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United States Department of Agriculture

Agricultural Research Service

Title: Adaptations of High Throughput Techniques for the Development and Use of Oat-Maize Radiation Hybrid Mapping Panels

Authors
item Jacobs, Morrison - UNIVERSITY OF MINNESOTA
item Okagaki, Ron - UNIVERSITY OF MINNESOTA
item Kynast, Ralf - UNIVERSITY OF MINNESOTA
item Odland, Wade - UNIVERSITY OF MINNESOTA
item Galatowitsch, M - UNIVERSITY OF MINNESOTA
item Schmidt, C - UNIVERSITY OF MINNESOTA
item Stec, A - UNIVERSITY OF MINNESOTA
item Suresh, J - UNIVERSITY OF MINNESOTA
item Dosdell, A - UNIVERSITY OF MINNESOTA
item Huett, P - UNIVERSITY OF MINNESOTA
item Ninkovic, J - UNIVERSITY OF MINNESOTA
item Stevenson, E - UNIVERSITY OF MINNESOTA
item Retzel, Ernest - UNIVERSITY OF MINNESOTA
item Rines, Howard
item Phillips, Ronald - UNIVERSITY OF MINNESOTA

Submitted to: Plant and Animal Genome VX Conference Abstracts
Publication Type: Abstract Only
Publication Acceptance Date: November 15, 2004
Publication Date: January 10, 2004
Citation: Jacobs, M., Okagaki, R., Kynast, R., Odland, W., Galatowitsch, M., Schmidt, C., Stec, A., Suresh, J. Dosdell, A., Huett, P., Ninkovic, J., Stevenson, E.,Retzel, E., Rines, H.W., Phillips, R. 2004. Adaptation of high throughput techniques for the development and use of oat-maize radiation hybrid mapping panels [abstract]. Plant and Animal Genome XII Conference Abstracts. p. 490.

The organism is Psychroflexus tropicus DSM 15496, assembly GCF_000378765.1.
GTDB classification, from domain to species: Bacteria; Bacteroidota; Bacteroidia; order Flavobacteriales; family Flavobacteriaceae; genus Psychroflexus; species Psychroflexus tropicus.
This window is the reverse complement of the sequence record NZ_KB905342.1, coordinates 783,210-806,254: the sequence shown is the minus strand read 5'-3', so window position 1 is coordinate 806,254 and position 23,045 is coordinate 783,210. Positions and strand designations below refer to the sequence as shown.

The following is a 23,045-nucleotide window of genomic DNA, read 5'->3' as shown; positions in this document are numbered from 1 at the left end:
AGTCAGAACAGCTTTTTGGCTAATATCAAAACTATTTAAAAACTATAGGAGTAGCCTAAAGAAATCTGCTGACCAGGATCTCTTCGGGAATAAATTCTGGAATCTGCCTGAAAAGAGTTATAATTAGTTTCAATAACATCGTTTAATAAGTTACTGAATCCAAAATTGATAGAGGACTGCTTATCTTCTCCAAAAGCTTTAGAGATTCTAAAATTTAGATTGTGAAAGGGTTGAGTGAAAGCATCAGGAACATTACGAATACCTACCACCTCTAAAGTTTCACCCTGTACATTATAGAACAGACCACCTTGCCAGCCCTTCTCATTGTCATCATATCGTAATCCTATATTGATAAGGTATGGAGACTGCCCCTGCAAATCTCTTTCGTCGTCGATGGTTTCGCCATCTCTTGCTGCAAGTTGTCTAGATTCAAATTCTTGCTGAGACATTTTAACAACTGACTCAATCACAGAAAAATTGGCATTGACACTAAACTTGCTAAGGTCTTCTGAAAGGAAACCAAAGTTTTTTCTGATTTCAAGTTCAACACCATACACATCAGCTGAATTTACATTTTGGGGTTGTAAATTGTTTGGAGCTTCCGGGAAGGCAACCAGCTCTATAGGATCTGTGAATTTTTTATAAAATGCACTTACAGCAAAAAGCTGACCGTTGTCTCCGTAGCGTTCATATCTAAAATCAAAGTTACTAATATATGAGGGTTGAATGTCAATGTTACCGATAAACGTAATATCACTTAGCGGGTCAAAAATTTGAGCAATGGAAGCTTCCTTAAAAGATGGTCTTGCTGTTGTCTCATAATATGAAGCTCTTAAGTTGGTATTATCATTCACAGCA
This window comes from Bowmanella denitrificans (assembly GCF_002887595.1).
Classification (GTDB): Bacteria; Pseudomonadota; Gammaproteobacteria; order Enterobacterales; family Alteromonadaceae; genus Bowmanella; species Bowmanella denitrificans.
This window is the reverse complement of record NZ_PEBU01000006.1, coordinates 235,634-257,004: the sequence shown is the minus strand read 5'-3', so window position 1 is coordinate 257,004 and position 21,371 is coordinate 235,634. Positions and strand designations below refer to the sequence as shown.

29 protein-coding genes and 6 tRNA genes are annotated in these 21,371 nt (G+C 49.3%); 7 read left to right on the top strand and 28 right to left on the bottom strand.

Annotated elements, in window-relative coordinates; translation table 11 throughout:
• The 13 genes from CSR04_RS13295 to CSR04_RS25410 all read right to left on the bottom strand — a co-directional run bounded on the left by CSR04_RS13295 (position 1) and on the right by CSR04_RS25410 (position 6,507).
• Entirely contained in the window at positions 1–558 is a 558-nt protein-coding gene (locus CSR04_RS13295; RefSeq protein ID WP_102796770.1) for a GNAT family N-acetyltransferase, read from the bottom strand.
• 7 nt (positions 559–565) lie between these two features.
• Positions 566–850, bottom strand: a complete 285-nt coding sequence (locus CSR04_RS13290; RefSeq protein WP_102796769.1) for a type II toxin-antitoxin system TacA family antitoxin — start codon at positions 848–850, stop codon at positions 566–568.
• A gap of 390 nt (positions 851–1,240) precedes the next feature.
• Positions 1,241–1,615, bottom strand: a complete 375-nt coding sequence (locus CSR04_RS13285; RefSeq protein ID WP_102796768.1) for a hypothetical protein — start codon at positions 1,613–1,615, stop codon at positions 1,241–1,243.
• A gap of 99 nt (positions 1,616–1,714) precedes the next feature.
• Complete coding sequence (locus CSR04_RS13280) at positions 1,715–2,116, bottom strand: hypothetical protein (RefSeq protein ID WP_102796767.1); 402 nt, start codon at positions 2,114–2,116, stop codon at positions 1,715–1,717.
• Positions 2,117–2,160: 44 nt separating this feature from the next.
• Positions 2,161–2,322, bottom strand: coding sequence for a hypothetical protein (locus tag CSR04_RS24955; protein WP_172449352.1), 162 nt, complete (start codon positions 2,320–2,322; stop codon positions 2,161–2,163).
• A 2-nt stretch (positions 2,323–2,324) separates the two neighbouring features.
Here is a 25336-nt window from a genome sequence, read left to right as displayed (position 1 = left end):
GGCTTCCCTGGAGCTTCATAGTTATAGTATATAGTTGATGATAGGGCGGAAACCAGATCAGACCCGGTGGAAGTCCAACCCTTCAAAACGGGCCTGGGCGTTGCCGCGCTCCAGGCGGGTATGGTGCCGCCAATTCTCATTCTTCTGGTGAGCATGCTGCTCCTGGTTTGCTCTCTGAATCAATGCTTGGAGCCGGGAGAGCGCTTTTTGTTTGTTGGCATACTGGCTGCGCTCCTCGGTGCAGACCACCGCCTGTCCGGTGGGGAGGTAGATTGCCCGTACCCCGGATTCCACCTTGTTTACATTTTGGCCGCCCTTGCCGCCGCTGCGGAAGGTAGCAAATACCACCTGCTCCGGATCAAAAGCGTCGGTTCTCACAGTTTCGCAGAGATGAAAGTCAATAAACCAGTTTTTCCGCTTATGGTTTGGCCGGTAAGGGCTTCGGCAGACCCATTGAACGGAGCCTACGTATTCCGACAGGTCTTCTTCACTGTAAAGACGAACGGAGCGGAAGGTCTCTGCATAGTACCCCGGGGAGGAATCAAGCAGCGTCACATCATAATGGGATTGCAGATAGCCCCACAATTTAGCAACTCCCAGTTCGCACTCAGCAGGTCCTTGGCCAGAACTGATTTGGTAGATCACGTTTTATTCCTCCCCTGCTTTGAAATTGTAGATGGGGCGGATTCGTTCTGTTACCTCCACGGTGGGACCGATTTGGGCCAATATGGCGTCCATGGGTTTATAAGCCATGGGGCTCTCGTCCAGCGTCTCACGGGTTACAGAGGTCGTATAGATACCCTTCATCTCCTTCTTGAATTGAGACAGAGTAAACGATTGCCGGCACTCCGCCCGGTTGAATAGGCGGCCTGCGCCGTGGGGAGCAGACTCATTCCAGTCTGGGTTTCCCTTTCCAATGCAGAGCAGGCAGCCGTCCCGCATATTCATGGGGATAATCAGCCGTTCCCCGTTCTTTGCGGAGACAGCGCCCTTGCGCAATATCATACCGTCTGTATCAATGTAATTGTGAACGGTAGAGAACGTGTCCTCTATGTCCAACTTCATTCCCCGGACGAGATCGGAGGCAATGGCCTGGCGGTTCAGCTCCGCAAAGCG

Technical Abstract: The goal of our project is to generate and use chromosome-specific radiation hybrid (RH) maps with high physical resolution for each of the ten different maize chromosomes. We are developing the RH maps from DNA panels of oat plants that carry segments of single maize chromosomes in the form of added maize chromosomes with deletions or oat-maize translocations. Screening for useful RH lines requires thousands of PCR assays, and this has hindered our progress. Last year it took two weeks to do the 10,000 PCR assays to characterize the chromosome 6 RH lines. One person can now do this in less than two days without robotics. With the aid of these techniques, we now have mapping panels allowing marker assignment to approximately 10 segments along each of chromosomes 1, 2, 4, 6 and 9. EST and GSS sequences are being mapped on these panels. Seed and DNA is being produced for distribution. With additional RH lines available for chromosomes 6 and 9 we are developing approaches that will support higher resolution mapping. This material is based upon work supported by the National Science Foundation under Grant No. 0110134.

Last Modified: 8/19/2014
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